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LeEco

Cash crunch hits China’s LeEco as it pours 10bn yuan into car business

PUBLISHED : Friday, 11 November, 2016, 3:46pm
UPDATED : Friday, 11 November, 2016, 11:01pm

Earlier this week, LeEco chief executive Jia Yueting wrote in a letter to employees that the company had expanded too quickly and admitted it was running out of cash, putting further global expansion plans on hold.

The announcement came less than a month after the company’s lavish launch in the United States, although not many analysts were surprised at the news. LeEco has been burning money at a rapid clip over the past year, leaving many scratching their heads and wondering how it planned to finance its expensive ventures.

LeEco, dubbed by many as the “Netflix of China” for its content subscription platform and similar business model of producing its own content, had branched out into several different businesses since the beginning of 2015, including producing devices such as smartphones, acquiring content for its sports streaming service LeSports and even film studios for content production.

At one point, LeEco even launched a smart bicycle that came complete with GPS, smart lock and laser beams.

Yet among all of LeEco’s business units and shiny new products, none drew as much attention as its electric car business unit, LeEco See Plan, often seen as a direct challenge to Elon Musk’s Tesla Motors.

But its high-profile car business has also been the root of LeEco’s financing problems. Jia said that LeEco had spent 10 billion yuan in early development for the vehicle, and admitted to a weak capital structure and an inability to raise enough external funds to keep up with its rapid expansion.

LeEco entered a partnership with Los Angeles-based Faraday Future to develop technology for Faraday’s concept vehicle FFZero1 and LeEco’s LeSee Pro electric car. Both concept cars were debuted this year, with LeEco showing off the LeSee’s autonomous parking skills at an event in Beijing in April.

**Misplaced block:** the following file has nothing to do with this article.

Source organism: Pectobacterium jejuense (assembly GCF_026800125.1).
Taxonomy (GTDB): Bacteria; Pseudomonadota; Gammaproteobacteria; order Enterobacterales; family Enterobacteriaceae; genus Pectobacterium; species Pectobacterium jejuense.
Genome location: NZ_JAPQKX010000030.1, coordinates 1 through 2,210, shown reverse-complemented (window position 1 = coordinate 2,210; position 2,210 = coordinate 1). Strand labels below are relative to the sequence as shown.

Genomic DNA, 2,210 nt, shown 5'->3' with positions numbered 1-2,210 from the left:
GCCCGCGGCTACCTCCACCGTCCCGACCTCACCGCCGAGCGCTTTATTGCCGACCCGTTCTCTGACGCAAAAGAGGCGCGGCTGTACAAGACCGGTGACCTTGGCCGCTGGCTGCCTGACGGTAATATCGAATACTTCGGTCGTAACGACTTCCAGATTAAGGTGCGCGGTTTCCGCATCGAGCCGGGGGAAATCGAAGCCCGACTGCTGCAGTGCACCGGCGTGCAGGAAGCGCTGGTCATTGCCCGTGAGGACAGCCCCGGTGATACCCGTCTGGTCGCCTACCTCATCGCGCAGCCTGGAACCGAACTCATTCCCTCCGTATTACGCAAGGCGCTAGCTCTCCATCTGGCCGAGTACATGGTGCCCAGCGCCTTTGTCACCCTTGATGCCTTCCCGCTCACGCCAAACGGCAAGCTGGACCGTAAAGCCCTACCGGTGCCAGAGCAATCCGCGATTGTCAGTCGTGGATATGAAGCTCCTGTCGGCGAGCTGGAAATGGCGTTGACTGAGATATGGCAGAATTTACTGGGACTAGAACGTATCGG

In August, LeEco announced that it would pour 12 billion yuan into an electric car factory in eastern China, with an annual output of 400,000 cars by 2018. The following month, the company raised over US$1 billion from investors to produce the LeSee Pro.

LeEco said that production models of its LeSee Pro and Faraday’s FFZero1 would be unveiled as early as 2017.

However, in San Francisco last month, audiences at the launch waited with bated breath for LeEco to show off the driving capabilities of the LeSee – but Jia announced onstage that the prototype had encountered an accident that heavily damaged the car during transportation.

A second LeSee vehicle was flown in from London to San Francisco, but due to “flight delays” the replacement vehicle had also arrived too late to be displayed onstage.

However, Jia added that the car did eventually make it to the launch venue, and would be exhibited at the experience area during the launch. While the Post did indeed see the LeSee Pro on display, it remained static at the back of the venue, cordoned off to prevent curious onlookers from getting a closer view.

“Success in the electric car industry requires long-term sustained investment. Currently, most of the money used to fund [LeEco’s] risky ventures such as the electric car business came from loans and external investments, which are unsustainable in the long-run,” said Neil Wang, Greater China president for research firm Frost & Sullivan.

“It is almost certain that revenue generation from the car business will not happen in the near future,” he added, stating that surging electric car sales on the mainland are mainly fuelled by generous subsidies from the Chinese government.